For example, after the eruption of Mt. Pinatubo in 1991 according to this paper,

The introduction of large amounts of sulphuric acid aerosol into the stratosphere increases the planetary albedo (essentially the Earth's reflectivity of solar radiation) because these aerosol particles are efficient scatterers but only weak absorbers at solar wavelengths.


The changes in the Earth's albedo observed by ERBE resulted in a net cooling of approximately 8 W m-2 between 5°S and 5o N, with a net cooling of 4.3 W m-2 between 40° S and 40° N.

What I'm interested in is how exactly this cooling happens. Which is correct:

  1. the atmosphere is experiencing a deficit of input energy, or

  2. the surface is experiencing a deficit of input energy, which is then communicated to the atmosphere by a decreases longwave surface emission

I suspect (2) is mostly correct, since about 75% of input shortwave solar radiation to the earth is absorbed by the surface, while only 25% by the atmosphere itself, according to ref [1] (and perhaps even less so by volcanic aerosols).

If this is correct, then once the surface does communicate that energy deficit to the atmosphere, will it happen locally? That is, will a slab of the atmosphere nearest the surface be the first to experience a cooling rate?

[1] Petty, G.W., 2006. A first course in atmospheric radiation, 2nd ed. ed. Madison, Wis: Sundog Pub.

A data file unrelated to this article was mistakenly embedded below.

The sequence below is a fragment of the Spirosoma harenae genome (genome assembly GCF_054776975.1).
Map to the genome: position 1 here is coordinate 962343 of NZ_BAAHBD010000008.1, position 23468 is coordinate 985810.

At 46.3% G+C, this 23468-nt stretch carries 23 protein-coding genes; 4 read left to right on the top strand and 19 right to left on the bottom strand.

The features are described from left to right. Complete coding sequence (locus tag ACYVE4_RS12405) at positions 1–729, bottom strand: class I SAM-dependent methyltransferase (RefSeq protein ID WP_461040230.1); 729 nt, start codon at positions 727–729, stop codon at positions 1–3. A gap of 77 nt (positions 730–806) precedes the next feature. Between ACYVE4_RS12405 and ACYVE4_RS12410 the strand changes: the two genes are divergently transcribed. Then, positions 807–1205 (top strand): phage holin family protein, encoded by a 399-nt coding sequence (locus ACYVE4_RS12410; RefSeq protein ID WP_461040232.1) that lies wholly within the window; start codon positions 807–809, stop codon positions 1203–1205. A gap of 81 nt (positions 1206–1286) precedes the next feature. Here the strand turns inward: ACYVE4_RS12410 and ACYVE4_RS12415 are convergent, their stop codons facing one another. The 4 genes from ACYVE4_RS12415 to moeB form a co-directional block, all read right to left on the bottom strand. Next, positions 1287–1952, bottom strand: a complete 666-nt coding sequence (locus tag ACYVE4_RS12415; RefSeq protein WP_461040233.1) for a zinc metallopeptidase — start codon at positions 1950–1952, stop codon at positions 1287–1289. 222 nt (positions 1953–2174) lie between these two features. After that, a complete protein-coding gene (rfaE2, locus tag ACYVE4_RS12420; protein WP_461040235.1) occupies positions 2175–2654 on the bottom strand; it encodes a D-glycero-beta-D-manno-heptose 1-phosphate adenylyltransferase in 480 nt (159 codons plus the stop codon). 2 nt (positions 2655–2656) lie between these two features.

1 Answer 1


The atmosphere is mostly opaque to infrared light, but mostly transparent to visible light. (You may have noticed we can see through it.) A layer of random scatterers means that some fraction of the incoming visible light is redirected upwards, where it can escape without being absorbed.

The immediate cooling effect is local. Think of being at the swimming pool on a not-too-hot summer day. If you are too warm, you can find some shade. In a small shadow, like from a towel-sized tent flap, there’s no impediment to airflow, so the air temperature can’t be very different between the sun and the shade — the difference is the radiative heat transfer. But if a big cloud blocks the sunshine for the entire pool, all of the little ones start to shiver and all of the moms start to pack up everyone’s things.

Your question seems to consider only radiative heat transfer between the ground and the atmosphere. But convective transport is important, too. Consider that hot, humid days tend to create a low-density “inversion layer” near the ground, which is why summer days are more likely to get updraft-generated anvil thunderheads and tornados in the afternoons than in the mornings, even when there is not any weather front passing through.


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